tfb at tfeb.org
Tue Apr 24 02:42:27 AEST 2018
On 22 Apr 2018, at 18:37, Clem Cole <clemc at ccc.com> wrote:
> But the term 'core file' stuck, tools knew about, as did the programmers. The difference is that todays systems from Windows to UNIX flavors stopped needed a dedicated swapping or paging space and instead was taught to just use empty FS blocks. So today's hacker has grown up without really knowing what /dev/swap or /dev/drum was all about -- in fact that was exactly the question that started this thread.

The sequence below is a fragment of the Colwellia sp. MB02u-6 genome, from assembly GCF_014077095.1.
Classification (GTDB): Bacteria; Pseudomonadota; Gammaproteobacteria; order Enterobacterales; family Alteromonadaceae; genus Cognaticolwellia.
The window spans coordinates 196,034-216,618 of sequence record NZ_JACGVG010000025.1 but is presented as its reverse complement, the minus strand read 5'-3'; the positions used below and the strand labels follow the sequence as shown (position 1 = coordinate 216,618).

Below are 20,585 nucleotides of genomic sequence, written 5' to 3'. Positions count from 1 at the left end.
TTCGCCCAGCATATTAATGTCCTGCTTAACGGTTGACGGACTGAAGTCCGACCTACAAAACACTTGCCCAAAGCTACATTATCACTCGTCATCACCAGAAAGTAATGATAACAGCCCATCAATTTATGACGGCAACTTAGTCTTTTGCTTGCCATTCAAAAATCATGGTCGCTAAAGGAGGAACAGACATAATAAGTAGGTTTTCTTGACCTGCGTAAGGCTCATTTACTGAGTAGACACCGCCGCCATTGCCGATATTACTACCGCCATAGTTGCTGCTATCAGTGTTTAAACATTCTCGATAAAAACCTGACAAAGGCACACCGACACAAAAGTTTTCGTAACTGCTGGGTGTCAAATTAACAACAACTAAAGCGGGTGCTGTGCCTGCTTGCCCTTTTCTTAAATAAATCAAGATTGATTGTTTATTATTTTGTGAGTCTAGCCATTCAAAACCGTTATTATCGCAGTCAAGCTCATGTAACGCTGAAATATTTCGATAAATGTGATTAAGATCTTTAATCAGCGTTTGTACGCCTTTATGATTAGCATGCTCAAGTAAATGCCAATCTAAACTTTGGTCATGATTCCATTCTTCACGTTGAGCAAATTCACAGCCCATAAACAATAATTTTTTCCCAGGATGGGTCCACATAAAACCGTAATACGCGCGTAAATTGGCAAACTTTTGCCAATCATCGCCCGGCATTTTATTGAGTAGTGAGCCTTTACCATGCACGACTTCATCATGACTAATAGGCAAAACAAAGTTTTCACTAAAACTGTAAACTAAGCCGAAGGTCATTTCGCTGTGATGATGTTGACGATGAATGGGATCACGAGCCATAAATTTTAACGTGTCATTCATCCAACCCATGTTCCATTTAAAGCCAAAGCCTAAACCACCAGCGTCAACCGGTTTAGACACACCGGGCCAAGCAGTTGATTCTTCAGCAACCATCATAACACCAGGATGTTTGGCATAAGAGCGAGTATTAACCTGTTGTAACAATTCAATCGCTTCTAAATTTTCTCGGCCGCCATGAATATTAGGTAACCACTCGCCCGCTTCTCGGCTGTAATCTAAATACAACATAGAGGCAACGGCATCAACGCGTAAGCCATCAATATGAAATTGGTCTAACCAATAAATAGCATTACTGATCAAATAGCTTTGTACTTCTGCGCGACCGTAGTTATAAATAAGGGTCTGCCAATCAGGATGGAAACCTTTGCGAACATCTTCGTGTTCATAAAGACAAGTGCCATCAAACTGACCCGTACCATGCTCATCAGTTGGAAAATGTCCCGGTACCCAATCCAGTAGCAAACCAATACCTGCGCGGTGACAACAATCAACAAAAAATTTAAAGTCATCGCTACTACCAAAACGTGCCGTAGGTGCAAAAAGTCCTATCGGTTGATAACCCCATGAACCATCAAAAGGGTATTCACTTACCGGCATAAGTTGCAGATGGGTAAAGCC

Well, I had known but forgotten in fact. There's also a distinction between whether a system swaps/pages onto a dedicated device and whether it exposes that device by some special name in /dev. Solaris does (or did until fairly recently: I don't remember what the ZFSy systems do) generally use one or more special devices (not usually whole disks but they could be, and it could swap on files but not, I assume, write crash dumps to them) but I'm pretty sure they were not exposed as /dev/<somethng> other than the name they would already have in /dev/(r)dsk.
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